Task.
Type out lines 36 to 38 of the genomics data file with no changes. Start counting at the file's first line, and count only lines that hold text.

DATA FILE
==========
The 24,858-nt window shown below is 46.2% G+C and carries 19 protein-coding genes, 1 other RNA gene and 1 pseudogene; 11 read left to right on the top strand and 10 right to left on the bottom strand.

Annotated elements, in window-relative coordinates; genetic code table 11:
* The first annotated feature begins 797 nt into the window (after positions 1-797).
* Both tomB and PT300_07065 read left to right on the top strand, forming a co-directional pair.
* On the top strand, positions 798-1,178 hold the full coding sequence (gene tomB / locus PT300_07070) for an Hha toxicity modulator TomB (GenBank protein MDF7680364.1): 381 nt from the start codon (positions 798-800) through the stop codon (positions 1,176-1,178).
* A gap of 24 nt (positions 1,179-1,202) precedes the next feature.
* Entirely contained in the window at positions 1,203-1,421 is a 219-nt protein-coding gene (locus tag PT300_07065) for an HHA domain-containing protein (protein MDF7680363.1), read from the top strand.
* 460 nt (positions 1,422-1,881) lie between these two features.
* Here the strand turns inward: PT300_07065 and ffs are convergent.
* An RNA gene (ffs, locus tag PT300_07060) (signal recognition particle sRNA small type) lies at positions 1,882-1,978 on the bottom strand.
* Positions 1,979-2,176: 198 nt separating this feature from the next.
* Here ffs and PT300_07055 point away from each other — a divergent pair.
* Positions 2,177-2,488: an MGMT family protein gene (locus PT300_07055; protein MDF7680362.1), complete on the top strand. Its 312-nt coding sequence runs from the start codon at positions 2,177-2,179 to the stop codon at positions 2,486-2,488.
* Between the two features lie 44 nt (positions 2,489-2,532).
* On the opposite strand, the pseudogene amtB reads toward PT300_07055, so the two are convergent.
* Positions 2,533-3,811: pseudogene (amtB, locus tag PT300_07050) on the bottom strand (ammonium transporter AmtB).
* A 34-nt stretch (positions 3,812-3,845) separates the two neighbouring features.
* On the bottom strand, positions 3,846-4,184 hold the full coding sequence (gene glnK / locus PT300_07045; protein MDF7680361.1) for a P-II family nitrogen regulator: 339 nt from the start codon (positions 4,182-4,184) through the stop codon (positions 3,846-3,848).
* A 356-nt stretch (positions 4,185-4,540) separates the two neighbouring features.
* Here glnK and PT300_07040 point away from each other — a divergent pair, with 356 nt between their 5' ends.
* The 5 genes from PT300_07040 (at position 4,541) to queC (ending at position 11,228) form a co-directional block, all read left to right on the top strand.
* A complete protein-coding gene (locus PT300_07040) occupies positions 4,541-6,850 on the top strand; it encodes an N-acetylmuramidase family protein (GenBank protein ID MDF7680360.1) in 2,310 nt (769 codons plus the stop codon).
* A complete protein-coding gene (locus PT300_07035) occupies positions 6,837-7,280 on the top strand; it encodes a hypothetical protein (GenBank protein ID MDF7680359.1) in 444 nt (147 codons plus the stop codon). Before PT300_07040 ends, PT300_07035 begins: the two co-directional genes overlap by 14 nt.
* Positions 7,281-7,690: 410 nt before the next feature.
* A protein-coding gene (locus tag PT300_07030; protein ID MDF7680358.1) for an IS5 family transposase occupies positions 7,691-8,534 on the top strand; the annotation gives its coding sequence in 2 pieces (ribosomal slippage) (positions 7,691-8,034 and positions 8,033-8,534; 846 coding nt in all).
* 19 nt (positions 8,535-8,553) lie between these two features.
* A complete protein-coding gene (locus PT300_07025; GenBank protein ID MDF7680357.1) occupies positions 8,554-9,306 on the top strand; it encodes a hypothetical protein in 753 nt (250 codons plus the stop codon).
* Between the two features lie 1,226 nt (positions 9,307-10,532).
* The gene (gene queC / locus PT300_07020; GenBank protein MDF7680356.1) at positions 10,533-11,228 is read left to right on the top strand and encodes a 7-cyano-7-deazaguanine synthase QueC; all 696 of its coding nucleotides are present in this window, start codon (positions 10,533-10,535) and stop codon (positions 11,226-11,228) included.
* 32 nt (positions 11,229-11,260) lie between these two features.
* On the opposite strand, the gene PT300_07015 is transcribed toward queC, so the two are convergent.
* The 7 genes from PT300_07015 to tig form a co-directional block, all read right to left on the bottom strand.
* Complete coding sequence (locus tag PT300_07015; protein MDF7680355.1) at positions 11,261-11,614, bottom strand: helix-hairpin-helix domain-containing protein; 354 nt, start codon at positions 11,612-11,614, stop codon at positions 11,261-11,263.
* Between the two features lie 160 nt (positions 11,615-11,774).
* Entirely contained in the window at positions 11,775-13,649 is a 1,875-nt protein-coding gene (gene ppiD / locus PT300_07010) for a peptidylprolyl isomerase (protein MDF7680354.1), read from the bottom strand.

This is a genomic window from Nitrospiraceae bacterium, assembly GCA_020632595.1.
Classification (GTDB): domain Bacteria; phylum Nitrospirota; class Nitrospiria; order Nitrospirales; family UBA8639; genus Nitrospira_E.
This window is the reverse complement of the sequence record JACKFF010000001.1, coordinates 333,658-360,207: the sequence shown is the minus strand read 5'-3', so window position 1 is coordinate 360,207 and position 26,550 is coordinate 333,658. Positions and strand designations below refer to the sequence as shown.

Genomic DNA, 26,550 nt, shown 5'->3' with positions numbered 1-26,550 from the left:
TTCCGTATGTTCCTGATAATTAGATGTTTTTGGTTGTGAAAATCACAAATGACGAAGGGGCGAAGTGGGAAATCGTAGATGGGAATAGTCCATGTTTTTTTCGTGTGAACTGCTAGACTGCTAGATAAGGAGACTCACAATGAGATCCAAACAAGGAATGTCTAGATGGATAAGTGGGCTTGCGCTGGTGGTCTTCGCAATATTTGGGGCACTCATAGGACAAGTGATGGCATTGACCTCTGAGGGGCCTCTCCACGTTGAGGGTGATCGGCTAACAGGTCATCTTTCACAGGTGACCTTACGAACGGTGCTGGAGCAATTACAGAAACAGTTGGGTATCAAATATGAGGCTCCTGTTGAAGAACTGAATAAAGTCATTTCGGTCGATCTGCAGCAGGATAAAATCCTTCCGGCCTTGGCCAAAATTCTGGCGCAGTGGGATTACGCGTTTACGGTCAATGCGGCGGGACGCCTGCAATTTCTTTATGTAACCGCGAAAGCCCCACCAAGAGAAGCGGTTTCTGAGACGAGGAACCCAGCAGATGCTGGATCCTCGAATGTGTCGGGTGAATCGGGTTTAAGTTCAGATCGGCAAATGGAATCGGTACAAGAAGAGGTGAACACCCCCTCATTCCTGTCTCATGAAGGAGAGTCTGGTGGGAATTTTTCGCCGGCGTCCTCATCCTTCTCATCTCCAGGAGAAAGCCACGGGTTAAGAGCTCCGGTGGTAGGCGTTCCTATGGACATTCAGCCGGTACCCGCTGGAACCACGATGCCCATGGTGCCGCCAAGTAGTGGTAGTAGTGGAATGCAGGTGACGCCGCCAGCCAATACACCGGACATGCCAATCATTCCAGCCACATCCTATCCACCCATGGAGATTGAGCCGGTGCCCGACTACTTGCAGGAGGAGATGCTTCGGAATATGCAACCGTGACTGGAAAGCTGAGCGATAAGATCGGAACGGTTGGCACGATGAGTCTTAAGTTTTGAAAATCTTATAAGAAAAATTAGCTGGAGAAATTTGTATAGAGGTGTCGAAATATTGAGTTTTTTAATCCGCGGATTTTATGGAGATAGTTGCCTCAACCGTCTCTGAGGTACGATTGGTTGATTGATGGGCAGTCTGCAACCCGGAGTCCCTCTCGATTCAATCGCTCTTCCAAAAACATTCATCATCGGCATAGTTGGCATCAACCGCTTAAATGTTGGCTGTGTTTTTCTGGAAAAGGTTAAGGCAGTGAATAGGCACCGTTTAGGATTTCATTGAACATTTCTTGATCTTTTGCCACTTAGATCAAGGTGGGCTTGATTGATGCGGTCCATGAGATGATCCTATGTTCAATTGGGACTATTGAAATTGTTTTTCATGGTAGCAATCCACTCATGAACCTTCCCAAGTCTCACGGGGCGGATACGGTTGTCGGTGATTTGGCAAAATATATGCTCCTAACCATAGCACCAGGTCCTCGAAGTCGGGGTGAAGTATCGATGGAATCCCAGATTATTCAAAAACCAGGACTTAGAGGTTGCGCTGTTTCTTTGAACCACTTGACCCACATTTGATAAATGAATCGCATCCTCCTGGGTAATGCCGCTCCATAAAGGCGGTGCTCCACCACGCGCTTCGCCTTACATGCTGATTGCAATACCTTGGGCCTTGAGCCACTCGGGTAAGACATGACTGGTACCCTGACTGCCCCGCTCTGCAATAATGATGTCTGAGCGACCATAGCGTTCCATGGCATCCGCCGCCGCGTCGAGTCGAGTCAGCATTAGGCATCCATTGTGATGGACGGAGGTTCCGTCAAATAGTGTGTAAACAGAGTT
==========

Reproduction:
This is a genomic window from Nitrospiraceae bacterium, assembly GCA_020632595.1.
Classification (GTDB): domain Bacteria; phylum Nitrospirota; class Nitrospiria; order Nitrospirales; family UBA8639; genus Nitrospira_E.
This window is the reverse complement of the sequence record JACKFF010000001.1, coordinates 333,658-360,207: the sequence shown is the minus strand read 5'-3', so window position 1 is coordinate 360,207 and position 26,550 is coordinate 333,658. Positions and strand designations below refer to the sequence as shown.